AVEGA officials train genocide survivors on trauma

EASTERN PROVINCE RWAMAGANA—As trauma continues to be the biggest personal aftershock to the 1994 Genocide, the AVEGA women’s Genocide survivor association is looking to tackle the issue in a one-week training seminar.

EASTERN PROVINCE

RWAMAGANA—As trauma continues to be the biggest personal aftershock to the 1994 Genocide, the AVEGA women’s Genocide survivor association is looking to tackle the issue in a one-week training seminar.

“The aim is to equip women survivors of the Genocide with rehabilitation and healing messages that will help them against trauma cases,” said Agnes Musengimana, counsellor for AVEGA.

The seminar is taking place at the AVEGA centre in Rwamagana. 

“These trainings are ever continuous,” Musengimana says.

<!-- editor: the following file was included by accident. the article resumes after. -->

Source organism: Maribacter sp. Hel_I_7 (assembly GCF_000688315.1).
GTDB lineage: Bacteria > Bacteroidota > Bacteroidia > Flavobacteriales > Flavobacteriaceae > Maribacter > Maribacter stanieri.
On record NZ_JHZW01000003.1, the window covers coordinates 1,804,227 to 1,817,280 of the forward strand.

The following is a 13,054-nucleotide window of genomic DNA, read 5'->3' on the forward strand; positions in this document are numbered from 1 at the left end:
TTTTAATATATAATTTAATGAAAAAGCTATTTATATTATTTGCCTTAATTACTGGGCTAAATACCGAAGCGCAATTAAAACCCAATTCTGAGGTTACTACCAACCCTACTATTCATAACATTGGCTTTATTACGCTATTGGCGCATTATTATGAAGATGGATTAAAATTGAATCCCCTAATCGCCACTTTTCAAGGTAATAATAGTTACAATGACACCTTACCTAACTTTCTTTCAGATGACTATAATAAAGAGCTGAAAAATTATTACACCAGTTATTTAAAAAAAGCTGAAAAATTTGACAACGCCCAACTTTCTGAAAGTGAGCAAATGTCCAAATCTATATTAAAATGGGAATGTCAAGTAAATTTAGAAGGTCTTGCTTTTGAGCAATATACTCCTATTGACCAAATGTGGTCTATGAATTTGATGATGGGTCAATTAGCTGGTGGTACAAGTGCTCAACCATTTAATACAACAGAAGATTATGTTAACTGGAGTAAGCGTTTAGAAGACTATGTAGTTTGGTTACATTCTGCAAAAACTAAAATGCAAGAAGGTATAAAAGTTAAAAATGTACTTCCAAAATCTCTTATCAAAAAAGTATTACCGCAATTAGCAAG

“We know their hearts are ever trembling because of what happened to them during the Genocide. They need to be comforted, rehabilitated and in so doing we heal their inside miseries.”

Evelyn Nyirabimenyimana, a widow and survivor of the Genocide from Bugesera said trauma wasn’t simply about rehashing old memories.

“Common cases of trauma surface during periods of mourning, but due to the ongoing Gacaca trials, many more other cases of trauma are coming up.

For instance when Genocide survivors raise facts against someone who participated in Genocide and these facts are ignored and the suspect is declared innocent by Gacaca courts; this becomes one of the causes of trauma.” 

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